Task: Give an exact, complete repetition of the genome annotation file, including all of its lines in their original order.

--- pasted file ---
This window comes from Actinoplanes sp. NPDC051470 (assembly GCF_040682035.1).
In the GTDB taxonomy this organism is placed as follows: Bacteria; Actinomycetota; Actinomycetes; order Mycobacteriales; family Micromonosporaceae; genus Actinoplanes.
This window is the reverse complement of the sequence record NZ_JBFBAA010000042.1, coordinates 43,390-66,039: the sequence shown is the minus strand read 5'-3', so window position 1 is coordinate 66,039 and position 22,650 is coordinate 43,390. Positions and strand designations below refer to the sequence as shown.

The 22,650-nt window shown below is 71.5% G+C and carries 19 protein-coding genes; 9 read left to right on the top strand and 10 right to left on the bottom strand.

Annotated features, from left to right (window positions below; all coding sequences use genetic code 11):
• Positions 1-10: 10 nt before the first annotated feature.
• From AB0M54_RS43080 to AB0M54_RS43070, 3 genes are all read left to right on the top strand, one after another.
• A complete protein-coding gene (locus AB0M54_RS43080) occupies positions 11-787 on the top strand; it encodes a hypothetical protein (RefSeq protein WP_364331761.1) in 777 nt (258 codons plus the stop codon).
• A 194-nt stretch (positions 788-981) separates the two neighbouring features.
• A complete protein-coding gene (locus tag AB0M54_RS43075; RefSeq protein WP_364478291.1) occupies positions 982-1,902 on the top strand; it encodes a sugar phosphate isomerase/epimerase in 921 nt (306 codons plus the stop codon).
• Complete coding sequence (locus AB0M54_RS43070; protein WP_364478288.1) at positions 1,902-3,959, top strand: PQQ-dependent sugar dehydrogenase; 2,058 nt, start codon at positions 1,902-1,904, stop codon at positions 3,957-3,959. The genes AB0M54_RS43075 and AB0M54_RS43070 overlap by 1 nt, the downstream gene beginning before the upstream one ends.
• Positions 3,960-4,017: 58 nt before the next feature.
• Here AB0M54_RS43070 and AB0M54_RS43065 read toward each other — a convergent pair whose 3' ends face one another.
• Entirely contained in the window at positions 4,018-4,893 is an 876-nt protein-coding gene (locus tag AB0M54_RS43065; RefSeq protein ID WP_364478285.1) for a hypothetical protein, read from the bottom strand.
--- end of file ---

This window comes from Actinoplanes sp. NPDC051470 (assembly GCF_040682035.1).
In the GTDB taxonomy this organism is placed as follows: Bacteria; Actinomycetota; Actinomycetes; order Mycobacteriales; family Micromonosporaceae; genus Actinoplanes.
This window is the reverse complement of the sequence record NZ_JBFBAA010000042.1, coordinates 43,390-66,039: the sequence shown is the minus strand read 5'-3', so window position 1 is coordinate 66,039 and position 22,650 is coordinate 43,390. Positions and strand designations below refer to the sequence as shown.

The 22,650-nt window shown below is 71.5% G+C and carries 19 protein-coding genes; 9 read left to right on the top strand and 10 right to left on the bottom strand.

Annotated features, from left to right (window positions below; all coding sequences use genetic code 11):
• Positions 1-10: 10 nt before the first annotated feature.
• From AB0M54_RS43080 to AB0M54_RS43070, 3 genes are all read left to right on the top strand, one after another.
• A complete protein-coding gene (locus AB0M54_RS43080) occupies positions 11-787 on the top strand; it encodes a hypothetical protein (RefSeq protein WP_364331761.1) in 777 nt (258 codons plus the stop codon).
• A 194-nt stretch (positions 788-981) separates the two neighbouring features.
• A complete protein-coding gene (locus tag AB0M54_RS43075; RefSeq protein WP_364478291.1) occupies positions 982-1,902 on the top strand; it encodes a sugar phosphate isomerase/epimerase in 921 nt (306 codons plus the stop codon).
• Complete coding sequence (locus AB0M54_RS43070; protein WP_364478288.1) at positions 1,902-3,959, top strand: PQQ-dependent sugar dehydrogenase; 2,058 nt, start codon at positions 1,902-1,904, stop codon at positions 3,957-3,959. The genes AB0M54_RS43075 and AB0M54_RS43070 overlap by 1 nt, the downstream gene beginning before the upstream one ends.
• Positions 3,960-4,017: 58 nt before the next feature.
• Here AB0M54_RS43070 and AB0M54_RS43065 read toward each other — a convergent pair whose 3' ends face one another.
• Entirely contained in the window at positions 4,018-4,893 is an 876-nt protein-coding gene (locus tag AB0M54_RS43065; RefSeq protein ID WP_364478285.1) for a hypothetical protein, read from the bottom strand.